Cyclooxygenase (COX) is an enzyme that is responsible for formation of important biological mediators called prostanoids (including prostaglandins, prostacyclin and thromboxane). Pharmacological inhibition of COX can provide relief from the symptoms of inflammation and pain; this is the method of action of non-steroidal anti-inflammatory drugs, such as the well-known aspirin and ibuprofen. The names "prostaglandin synthase" and "prostaglandin synthetase" are still sometimes used to refer to the COX enzyme.


See also prostaglandin and eicosanoid for more details

COX converts arachidonic acid (AA, an ω-6 PUFA) to prostaglandin H2 (PGH2), the precursor of the series-2 prostanoids. The enzyme contains two active sites: a heme with peroxidase activity, responsible for the reduction of PGG2 to PGH2, and a cyclooxygenase site, where arachidonic acid is converted into the hydroperoxy endoperoxide prostaglandin G2 (PGG2). The reaction proceeds through H atom abstraction from arachidonic acid by a tyrosine radical generated by the peroxidase active site. Two O2 molecules then react with the arachidonic acid radical, yielding PGG2.

Currently three COX isoenzymes are known—COX-1, COX-2 and COX-3. COX-3 is a splice variant of COX-1 which retains intron one and has a frameshift mutation, thus some prefer the name COX-1b or COX-1 variant (COX-1v).

Different tissues express varying levels of COX-1 and COX-2. Although both enzymes act basically in the same fashion, selective inhibition can make a difference in terms of side-effects. COX-1 is considered a constitutive enzyme, being found in most mammalian cells. More recently it has been shown to be upregulated in various carcinomas and to have a central role in tumorigenesis. COX-2, on the other hand, is undetectable in most normal tissues. It is an inducible enzyme, becoming abundant in activated macrophages and other cells at sites of inflammation.

Both COX-1 and -2 also oxygenate two other essential fatty acids – DGLA (ω-6) and EPA (ω-3) – to give the series-1 and series-3 prostanoids, which are less inflammatory than those of series-2. DGLA and EPA are competitive inhibitors with AA for the COX pathways. This inhibition is a major mode of action in the way that dietary sources of DGLA and EPA (e.g. borage, fish oil) reduce inflammation.


In terms of their molecular biology, COX-1 and COX-2 are of similar molecular weight (approximately 70 and 72 kDa respectively), and having 65% amino acid sequence homology and near-identical catalytic sites. The most significant difference between the isoenzymes, which allows for selective inhibition, is the substitution of isoleucine at position 523 in COX-1 with valine in COX-2. The relatively smaller Val523 residue in COX-2 allows access to a hydrophobic side-pocket in the enzyme (which Ile523 sterically hinders). Drug molecules, such as DuP-697 and the coxibs derived from it, bind to this alternative site and are considered to be selective inhibitors of COX-2.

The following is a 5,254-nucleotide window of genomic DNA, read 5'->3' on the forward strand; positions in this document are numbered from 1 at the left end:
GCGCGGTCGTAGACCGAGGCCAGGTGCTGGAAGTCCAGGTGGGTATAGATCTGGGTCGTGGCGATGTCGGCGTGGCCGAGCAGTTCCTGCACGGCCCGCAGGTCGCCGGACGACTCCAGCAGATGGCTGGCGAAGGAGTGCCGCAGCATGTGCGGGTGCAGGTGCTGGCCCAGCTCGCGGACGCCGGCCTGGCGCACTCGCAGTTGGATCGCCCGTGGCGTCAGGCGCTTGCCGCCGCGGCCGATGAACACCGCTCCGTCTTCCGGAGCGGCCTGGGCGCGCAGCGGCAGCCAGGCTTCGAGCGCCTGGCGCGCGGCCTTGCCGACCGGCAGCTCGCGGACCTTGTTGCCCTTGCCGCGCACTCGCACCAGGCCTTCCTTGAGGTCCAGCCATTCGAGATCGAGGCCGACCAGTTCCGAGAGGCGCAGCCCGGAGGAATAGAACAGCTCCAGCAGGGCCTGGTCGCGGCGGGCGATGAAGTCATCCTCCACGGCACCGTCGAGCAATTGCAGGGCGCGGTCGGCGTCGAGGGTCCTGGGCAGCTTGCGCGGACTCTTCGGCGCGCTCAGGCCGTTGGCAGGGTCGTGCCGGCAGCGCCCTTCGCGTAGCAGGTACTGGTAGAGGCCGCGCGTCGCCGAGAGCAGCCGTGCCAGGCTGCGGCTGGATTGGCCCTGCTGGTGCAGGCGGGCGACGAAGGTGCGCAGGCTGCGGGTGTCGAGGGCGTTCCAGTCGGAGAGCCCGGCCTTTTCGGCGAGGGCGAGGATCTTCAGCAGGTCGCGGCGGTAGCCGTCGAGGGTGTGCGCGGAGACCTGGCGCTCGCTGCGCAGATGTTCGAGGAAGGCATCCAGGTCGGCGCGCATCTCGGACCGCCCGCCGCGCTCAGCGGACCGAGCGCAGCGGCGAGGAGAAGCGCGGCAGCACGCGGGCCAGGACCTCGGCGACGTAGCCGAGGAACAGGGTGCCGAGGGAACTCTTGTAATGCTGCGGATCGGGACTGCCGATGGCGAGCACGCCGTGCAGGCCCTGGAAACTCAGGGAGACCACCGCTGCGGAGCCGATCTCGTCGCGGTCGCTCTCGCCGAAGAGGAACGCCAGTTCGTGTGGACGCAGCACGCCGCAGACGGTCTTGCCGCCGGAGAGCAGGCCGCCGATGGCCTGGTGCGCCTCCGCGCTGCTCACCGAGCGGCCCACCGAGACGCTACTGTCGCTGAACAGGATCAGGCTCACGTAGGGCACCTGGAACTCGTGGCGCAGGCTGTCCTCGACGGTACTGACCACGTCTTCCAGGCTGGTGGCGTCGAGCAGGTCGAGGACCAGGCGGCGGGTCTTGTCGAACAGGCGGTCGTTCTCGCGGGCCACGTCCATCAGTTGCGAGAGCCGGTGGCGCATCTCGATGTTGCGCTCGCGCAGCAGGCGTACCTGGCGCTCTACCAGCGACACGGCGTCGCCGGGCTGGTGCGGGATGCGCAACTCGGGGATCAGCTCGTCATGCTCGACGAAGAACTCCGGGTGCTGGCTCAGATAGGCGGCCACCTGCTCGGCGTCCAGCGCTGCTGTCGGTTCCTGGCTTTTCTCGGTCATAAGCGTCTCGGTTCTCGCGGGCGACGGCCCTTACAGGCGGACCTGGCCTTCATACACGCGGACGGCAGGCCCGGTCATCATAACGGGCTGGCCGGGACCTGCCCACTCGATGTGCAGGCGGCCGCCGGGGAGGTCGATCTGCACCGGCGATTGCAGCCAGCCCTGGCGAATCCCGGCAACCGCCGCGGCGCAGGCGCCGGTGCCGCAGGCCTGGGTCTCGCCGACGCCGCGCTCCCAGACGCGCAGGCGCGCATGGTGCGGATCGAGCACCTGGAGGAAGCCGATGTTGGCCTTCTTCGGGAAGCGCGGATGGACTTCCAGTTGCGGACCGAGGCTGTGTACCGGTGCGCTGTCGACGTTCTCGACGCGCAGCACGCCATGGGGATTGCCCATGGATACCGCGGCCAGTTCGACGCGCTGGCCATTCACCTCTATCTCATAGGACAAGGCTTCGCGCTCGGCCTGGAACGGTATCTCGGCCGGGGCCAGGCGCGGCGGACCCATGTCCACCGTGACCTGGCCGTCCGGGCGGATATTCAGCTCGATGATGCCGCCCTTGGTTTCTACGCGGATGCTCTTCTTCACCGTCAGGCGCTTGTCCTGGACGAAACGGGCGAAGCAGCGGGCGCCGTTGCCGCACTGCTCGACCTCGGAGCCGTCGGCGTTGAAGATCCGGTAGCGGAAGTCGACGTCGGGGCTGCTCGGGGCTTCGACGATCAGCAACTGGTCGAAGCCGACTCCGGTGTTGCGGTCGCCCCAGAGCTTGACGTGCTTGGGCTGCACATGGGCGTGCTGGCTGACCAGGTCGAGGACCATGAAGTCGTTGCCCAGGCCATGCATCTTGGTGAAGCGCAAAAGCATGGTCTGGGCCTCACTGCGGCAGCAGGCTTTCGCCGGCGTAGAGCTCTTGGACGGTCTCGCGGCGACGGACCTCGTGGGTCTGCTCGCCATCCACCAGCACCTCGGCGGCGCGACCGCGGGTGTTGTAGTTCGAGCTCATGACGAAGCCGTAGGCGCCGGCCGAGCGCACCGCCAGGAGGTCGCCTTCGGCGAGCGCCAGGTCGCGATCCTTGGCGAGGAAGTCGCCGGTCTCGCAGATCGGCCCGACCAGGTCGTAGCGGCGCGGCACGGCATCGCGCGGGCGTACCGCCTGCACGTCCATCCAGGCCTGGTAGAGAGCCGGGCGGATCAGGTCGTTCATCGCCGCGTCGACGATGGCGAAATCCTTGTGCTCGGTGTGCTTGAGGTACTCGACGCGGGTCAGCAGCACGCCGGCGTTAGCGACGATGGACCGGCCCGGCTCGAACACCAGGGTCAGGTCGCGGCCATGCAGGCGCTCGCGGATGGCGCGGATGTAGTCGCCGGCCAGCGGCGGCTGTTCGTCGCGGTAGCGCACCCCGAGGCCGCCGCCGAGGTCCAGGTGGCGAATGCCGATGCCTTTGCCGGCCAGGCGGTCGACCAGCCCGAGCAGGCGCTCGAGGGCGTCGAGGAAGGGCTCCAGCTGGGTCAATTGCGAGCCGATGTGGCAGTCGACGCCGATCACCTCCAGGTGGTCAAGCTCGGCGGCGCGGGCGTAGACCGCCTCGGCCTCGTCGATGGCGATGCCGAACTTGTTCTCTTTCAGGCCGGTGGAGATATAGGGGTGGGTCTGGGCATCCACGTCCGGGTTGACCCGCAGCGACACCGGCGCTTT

Classical NSAIDs

The main COX inhibitors are the non-steroidal anti-inflammatory drugs (NSAIDs).

The classical COX inhibitors are not selective (i.e. they inhibit all types of COX), and the main adverse effects of their use are peptic ulceration and dyspepsia. It is believed that this may be due to the "dual-insult" of NSAIDs - direct irritation of the gastric mucosa (many NSAIDs are acids), and inhibition of prostaglandin synthesis by COX-1. Prostaglandins have a protective role in the gastrointestinal tract, preventing acid-insult to the mucosa.

Newer NSAIDs

Selectivity for COX-2 is the main feature of celecoxib, rofecoxib and other members of this drug class. Because COX-2 is usually specific to inflamed tissue, there is much less gastric irritation associated with COX-2 inhibitors, leading to a decreased risk of peptic ulceration. COX-2-selectivity does not seem to negate other side-effects of NSAIDs (most notably an increased risk of renal failure), and some results have indicated there might be an increase in the risk for heart attack, thrombosis and stroke through a relative increase in thromboxane. Rofecoxib (brand name Vioxx) was taken off the market in 2004 because of these concerns. Some other COX-2 selective NSAIDs, such as celecoxib and etoricoxib, are still on the market.

Non-NSAID COX inhibition

It has been suggested that acetaminophen, also known as paracetamol, reversibly inhibits COX-3, although there is now some doubt about this theory. COX-3 produces prostanoids in the brain, but does not participate in eicosanoid signalling in inflammation. Acetaminophen thereby may interfere with the perception of pain. Since it has no effect on inflammation, it is not classed as an NSAID.

Cardiovascular side effects of COX inhibitors

COX-2 inhibitors have been found to increase the risk of atherothrombosis even with short term use. A 2006 analysis of 138 randomised trials and almost 150 000 participants showed that selective COX-2 inhibitors are associated with a moderately increased risk of vascular events, mainly due to a twofold increased risk of myocardial infarction, and also that high dose regimens of some traditional NSAIDs such as diclofenac and ibuprofen are associated with a similar increase in risk of vascular events.


Further reading

  • Pedro J. Silva, Pedro A. Fernandes and Maria J. Ramos (2003) A theoretical study of radical-only and combined radical/carbocationic mechanisms of arachidonic acid cyclooxygenation by prostaglandin H synthase. Theoretical Chemistry Accounts, 110, 345-351.

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